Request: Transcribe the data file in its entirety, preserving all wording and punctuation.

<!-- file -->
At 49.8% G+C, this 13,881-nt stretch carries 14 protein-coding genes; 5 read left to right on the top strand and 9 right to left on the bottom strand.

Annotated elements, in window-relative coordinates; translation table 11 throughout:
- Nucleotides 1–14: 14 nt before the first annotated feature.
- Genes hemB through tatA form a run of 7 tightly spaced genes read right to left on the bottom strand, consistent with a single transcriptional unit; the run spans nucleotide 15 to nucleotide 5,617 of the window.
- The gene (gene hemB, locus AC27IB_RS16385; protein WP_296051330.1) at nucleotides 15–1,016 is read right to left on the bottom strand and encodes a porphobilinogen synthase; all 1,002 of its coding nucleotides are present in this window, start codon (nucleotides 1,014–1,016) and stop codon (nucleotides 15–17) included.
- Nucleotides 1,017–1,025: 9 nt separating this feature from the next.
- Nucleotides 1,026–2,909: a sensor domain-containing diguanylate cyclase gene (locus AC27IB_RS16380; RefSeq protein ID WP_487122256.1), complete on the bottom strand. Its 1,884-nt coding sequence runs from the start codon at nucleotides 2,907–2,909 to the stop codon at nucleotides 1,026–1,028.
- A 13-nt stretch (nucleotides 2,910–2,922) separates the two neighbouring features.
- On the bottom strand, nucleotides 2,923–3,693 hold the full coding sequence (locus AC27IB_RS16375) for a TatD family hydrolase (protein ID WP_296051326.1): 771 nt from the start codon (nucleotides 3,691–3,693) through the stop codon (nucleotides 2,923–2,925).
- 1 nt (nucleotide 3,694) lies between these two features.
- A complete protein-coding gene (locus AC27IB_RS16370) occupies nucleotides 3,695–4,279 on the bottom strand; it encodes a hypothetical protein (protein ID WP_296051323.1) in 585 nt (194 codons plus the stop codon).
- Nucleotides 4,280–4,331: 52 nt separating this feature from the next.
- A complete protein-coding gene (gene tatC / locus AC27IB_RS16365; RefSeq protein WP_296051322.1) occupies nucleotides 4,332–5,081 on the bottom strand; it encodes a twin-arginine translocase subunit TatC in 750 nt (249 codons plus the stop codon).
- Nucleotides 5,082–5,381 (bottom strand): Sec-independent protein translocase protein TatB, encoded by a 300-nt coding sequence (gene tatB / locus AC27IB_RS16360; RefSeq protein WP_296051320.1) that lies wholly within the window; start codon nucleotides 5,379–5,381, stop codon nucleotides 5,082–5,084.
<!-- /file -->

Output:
At 49.8% G+C, this 13,881-nt stretch carries 14 protein-coding genes; 5 read left to right on the top strand and 9 right to left on the bottom strand.

Annotated elements, in window-relative coordinates; translation table 11 throughout:
- Nucleotides 1–14: 14 nt before the first annotated feature.
- Genes hemB through tatA form a run of 7 tightly spaced genes read right to left on the bottom strand, consistent with a single transcriptional unit; the run spans nucleotide 15 to nucleotide 5,617 of the window.
- The gene (gene hemB, locus AC27IB_RS16385; protein WP_296051330.1) at nucleotides 15–1,016 is read right to left on the bottom strand and encodes a porphobilinogen synthase; all 1,002 of its coding nucleotides are present in this window, start codon (nucleotides 1,014–1,016) and stop codon (nucleotides 15–17) included.
- Nucleotides 1,017–1,025: 9 nt separating this feature from the next.
- Nucleotides 1,026–2,909: a sensor domain-containing diguanylate cyclase gene (locus AC27IB_RS16380; RefSeq protein ID WP_487122256.1), complete on the bottom strand. Its 1,884-nt coding sequence runs from the start codon at nucleotides 2,907–2,909 to the stop codon at nucleotides 1,026–1,028.
- A 13-nt stretch (nucleotides 2,910–2,922) separates the two neighbouring features.
- On the bottom strand, nucleotides 2,923–3,693 hold the full coding sequence (locus AC27IB_RS16375) for a TatD family hydrolase (protein ID WP_296051326.1): 771 nt from the start codon (nucleotides 3,691–3,693) through the stop codon (nucleotides 2,923–2,925).
- 1 nt (nucleotide 3,694) lies between these two features.
- A complete protein-coding gene (locus AC27IB_RS16370) occupies nucleotides 3,695–4,279 on the bottom strand; it encodes a hypothetical protein (protein ID WP_296051323.1) in 585 nt (194 codons plus the stop codon).
- Nucleotides 4,280–4,331: 52 nt separating this feature from the next.
- A complete protein-coding gene (gene tatC / locus AC27IB_RS16365; RefSeq protein WP_296051322.1) occupies nucleotides 4,332–5,081 on the bottom strand; it encodes a twin-arginine translocase subunit TatC in 750 nt (249 codons plus the stop codon).
- Nucleotides 5,082–5,381 (bottom strand): Sec-independent protein translocase protein TatB, encoded by a 300-nt coding sequence (gene tatB / locus AC27IB_RS16360; RefSeq protein WP_296051320.1) that lies wholly within the window; start codon nucleotides 5,379–5,381, stop codon nucleotides 5,082–5,084.